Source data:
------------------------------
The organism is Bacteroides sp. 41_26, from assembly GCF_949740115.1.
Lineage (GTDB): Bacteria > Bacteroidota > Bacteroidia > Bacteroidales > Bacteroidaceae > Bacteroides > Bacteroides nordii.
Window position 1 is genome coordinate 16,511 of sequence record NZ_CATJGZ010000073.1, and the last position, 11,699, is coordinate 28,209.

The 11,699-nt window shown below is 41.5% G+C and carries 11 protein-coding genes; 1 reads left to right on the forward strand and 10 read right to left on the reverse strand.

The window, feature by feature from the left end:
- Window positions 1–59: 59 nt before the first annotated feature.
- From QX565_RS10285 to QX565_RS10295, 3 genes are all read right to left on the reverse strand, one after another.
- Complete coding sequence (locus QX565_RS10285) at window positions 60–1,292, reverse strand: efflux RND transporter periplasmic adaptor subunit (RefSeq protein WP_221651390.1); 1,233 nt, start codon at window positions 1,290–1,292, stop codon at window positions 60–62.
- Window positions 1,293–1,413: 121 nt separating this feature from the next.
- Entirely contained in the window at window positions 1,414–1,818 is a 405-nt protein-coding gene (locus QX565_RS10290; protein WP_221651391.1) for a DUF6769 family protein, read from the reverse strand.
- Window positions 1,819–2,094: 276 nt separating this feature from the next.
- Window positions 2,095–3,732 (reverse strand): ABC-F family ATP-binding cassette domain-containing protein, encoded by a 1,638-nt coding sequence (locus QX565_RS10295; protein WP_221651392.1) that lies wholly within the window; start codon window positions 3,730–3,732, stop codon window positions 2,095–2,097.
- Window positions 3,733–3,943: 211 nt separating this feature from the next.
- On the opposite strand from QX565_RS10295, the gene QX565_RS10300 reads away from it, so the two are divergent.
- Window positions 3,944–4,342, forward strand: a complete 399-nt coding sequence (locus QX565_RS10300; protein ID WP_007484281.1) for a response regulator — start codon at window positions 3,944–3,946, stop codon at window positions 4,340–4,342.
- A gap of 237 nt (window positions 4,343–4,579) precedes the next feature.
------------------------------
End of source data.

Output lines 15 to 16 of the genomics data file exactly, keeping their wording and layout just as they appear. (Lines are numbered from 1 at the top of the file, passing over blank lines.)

- Window positions 3,944–4,342, forward strand: a complete 399-nt coding sequence (locus QX565_RS10300; protein ID WP_007484281.1) for a response regulator — start codon at window positions 3,944–3,946, stop codon at window positions 4,340–4,342.
- A gap of 237 nt (window positions 4,343–4,579) precedes the next feature.